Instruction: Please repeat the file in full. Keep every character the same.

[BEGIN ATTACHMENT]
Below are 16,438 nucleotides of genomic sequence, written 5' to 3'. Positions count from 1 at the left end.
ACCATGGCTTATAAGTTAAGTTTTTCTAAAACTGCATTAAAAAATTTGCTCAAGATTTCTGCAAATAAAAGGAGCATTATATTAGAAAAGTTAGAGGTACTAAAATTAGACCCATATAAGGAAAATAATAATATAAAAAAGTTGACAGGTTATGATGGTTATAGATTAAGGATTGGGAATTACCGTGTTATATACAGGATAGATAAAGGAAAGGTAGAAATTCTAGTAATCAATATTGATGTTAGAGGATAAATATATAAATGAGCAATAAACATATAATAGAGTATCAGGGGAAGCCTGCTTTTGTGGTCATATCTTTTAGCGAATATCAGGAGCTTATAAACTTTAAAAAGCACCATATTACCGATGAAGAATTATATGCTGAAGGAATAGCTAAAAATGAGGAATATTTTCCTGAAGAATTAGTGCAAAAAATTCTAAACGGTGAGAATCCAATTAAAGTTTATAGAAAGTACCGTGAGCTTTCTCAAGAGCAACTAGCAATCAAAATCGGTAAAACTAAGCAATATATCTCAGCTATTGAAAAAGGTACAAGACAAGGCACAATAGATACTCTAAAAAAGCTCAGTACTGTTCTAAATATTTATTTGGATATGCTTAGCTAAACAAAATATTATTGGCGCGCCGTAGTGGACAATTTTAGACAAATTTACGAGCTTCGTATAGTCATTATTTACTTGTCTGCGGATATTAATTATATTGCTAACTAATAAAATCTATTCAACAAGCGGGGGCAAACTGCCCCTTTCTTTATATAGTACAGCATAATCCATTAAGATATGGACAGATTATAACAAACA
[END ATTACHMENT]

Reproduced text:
Below are 16,438 nucleotides of genomic sequence, written 5' to 3'. Positions count from 1 at the left end.
ACCATGGCTTATAAGTTAAGTTTTTCTAAAACTGCATTAAAAAATTTGCTCAAGATTTCTGCAAATAAAAGGAGCATTATATTAGAAAAGTTAGAGGTACTAAAATTAGACCCATATAAGGAAAATAATAATATAAAAAAGTTGACAGGTTATGATGGTTATAGATTAAGGATTGGGAATTACCGTGTTATATACAGGATAGATAAAGGAAAGGTAGAAATTCTAGTAATCAATATTGATGTTAGAGGATAAATATATAAATGAGCAATAAACATATAATAGAGTATCAGGGGAAGCCTGCTTTTGTGGTCATATCTTTTAGCGAATATCAGGAGCTTATAAACTTTAAAAAGCACCATATTACCGATGAAGAATTATATGCTGAAGGAATAGCTAAAAATGAGGAATATTTTCCTGAAGAATTAGTGCAAAAAATTCTAAACGGTGAGAATCCAATTAAAGTTTATAGAAAGTACCGTGAGCTTTCTCAAGAGCAACTAGCAATCAAAATCGGTAAAACTAAGCAATATATCTCAGCTATTGAAAAAGGTACAAGACAAGGCACAATAGATACTCTAAAAAAGCTCAGTACTGTTCTAAATATTTATTTGGATATGCTTAGCTAAACAAAATATTATTGGCGCGCCGTAGTGGACAATTTTAGACAAATTTACGAGCTTCGTATAGTCATTATTTACTTGTCTGCGGATATTAATTATATTGCTAACTAATAAAATCTATTCAACAAGCGGGGGCAAACTGCCCCTTTCTTTATATAGTACAGCATAATCCATTAAGATATGGACAGATTATAACAAACA